If voters approved only the “adoption” petition and not the “abandon” petition, then the city will have two forms of government.

Hatley also argued Wednesday that the “adoption” petition seeking to install a new form of government violates state law by attempting to cut short the terms of six sitting councilmembers, who were all elected to their current terms two years ago.

Voters cannot be asked to approve something if it violates state law, he added.

“It simply has holes galore, your honor,” Hatley said.

PV United attorney argued petitions are legal

Rex Sharp, the attorney representing PV United who is also a defendant named in the city’s lawsuit, argued that the government-related petitions show substantial compliance with state law.

In response to Hatley’s points about the form of question, Sharp referenced a 2022 appeal case: the city of Wichita v. Karl PeterJohn and Celeste Racette.

That case, Sharp said, found that courts need to show “extreme caution” when shutting down citizen-led petitions due to technicalities.

Sharp also argued that the “abandon” and “adoption” petitions are legal, and that the real issue is they contain slight discrepancies that the city “doesn’t like.”

“Prairie Village is trying to use this court to avoid the election,” Sharp said. “I’m here to ask the court to let the people vote.”

Rex Sharp is the husband of Lori Sharp, who is running for city council in Ward 3 seat, challenging Councilmember Bonnie Limbird this November.

A ruling must come soon for the Nov. 7 ballot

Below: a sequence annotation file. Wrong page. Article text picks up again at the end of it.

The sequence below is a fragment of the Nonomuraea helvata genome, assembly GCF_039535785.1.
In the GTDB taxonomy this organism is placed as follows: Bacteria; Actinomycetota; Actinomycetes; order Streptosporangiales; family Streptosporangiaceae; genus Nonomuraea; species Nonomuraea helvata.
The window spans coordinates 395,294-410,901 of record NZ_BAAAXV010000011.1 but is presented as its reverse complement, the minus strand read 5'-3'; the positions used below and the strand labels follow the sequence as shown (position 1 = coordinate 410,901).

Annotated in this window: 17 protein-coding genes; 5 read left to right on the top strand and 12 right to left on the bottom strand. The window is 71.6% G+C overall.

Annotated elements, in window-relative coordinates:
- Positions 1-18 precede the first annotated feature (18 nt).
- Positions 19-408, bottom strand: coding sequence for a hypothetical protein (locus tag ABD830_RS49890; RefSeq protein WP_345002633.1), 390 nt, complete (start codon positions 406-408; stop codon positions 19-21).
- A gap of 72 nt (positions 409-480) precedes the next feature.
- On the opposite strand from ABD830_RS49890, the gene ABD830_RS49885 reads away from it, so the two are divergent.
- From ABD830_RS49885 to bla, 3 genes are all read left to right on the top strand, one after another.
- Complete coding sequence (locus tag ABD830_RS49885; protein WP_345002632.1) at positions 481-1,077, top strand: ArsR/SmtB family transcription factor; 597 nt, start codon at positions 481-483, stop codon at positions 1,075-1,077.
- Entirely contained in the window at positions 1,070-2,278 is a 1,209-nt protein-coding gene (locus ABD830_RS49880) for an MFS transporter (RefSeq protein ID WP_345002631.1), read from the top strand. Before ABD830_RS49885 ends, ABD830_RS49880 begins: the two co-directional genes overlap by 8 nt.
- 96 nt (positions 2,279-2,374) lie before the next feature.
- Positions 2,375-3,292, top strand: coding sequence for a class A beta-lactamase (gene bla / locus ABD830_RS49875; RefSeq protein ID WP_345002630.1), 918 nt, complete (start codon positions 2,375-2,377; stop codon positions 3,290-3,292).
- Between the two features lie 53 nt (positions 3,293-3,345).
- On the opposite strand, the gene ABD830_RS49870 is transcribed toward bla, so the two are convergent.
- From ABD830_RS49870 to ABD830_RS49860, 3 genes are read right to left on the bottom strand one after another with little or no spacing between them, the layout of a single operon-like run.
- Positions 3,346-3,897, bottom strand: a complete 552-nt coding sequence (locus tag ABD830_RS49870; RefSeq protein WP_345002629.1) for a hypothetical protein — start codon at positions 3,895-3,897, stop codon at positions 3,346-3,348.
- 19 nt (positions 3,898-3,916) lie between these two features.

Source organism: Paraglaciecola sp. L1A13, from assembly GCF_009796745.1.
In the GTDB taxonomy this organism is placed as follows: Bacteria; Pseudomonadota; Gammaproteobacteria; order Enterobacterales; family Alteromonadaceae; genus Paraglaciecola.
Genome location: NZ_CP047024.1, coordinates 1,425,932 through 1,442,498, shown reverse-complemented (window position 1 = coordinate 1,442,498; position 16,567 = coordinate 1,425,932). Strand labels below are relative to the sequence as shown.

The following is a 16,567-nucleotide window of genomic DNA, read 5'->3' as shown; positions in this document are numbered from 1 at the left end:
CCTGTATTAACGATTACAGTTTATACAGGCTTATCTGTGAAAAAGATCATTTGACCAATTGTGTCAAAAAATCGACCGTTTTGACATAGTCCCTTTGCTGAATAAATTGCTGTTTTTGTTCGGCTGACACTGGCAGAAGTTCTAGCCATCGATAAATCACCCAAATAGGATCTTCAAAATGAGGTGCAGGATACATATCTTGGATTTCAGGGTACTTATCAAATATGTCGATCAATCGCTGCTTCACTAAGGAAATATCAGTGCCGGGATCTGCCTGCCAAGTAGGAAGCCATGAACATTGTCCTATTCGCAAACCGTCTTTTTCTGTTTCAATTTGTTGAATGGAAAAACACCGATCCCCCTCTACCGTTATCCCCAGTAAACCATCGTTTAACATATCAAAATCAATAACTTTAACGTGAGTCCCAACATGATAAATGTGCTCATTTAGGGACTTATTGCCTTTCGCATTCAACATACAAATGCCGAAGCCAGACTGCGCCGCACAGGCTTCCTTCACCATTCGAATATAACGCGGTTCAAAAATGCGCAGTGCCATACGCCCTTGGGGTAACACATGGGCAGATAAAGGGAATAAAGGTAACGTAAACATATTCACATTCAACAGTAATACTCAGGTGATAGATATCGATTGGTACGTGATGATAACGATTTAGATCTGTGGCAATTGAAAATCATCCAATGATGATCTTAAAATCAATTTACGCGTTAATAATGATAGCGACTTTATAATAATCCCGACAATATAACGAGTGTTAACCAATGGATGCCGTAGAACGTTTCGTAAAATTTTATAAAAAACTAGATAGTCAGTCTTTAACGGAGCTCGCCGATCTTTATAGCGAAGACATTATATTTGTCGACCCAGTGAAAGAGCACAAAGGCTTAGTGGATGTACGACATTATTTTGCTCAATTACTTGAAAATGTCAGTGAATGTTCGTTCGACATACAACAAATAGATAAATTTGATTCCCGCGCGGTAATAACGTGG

The deadline to get petitions on the ballot is Sept. 1.

However, the Johnson County Election Office says it will allow an extension into next week to let the matter be resolved in court.

Mason said the court would take the arguments of both PV United and the city of Prairie Village under advisement and work as quickly as possible toward a decision.

The judge said it’s her understanding that the county election office needs a decision by Sept. 5 or 6, next Tuesday or Wednesday.

She asked all parties to be on standby for a decision to be made between now and then.

Johnson County Election Commissioner Fred Sherman confirmed to the Post on Wednesday that the Sept. 1 deadline is not codified in state law, but anything submitted past next week for the November ballot would be pushing it.

What happens next?

The hearing for the rezoning petition is scheduled for 9:30 a.m. on Thursday, Aug. 31.

City Administrator Wes Jordan told the Post it is unclear whether the city is legally obligated to put the petitions on the Nov. 7 ballot if any are deemed legally valid.

Go deeper: Prairie Village takes legal action to keep petitions off ballot

About the author

Juliana Garcia
Juliana Garcia

👋 Hi! I’m Juliana Garcia, and I cover Prairie Village and northeast Johnson County for the Johnson County Post.

I grew up in Roeland Park and graduated from Shawnee Mission North before going on to the University of Kansas, where I wrote for the University Daily Kansan and earned my bachelor’s degree in  journalism. Prior to joining the Post in 2019, I worked as an intern at the Kansas City Business Journal.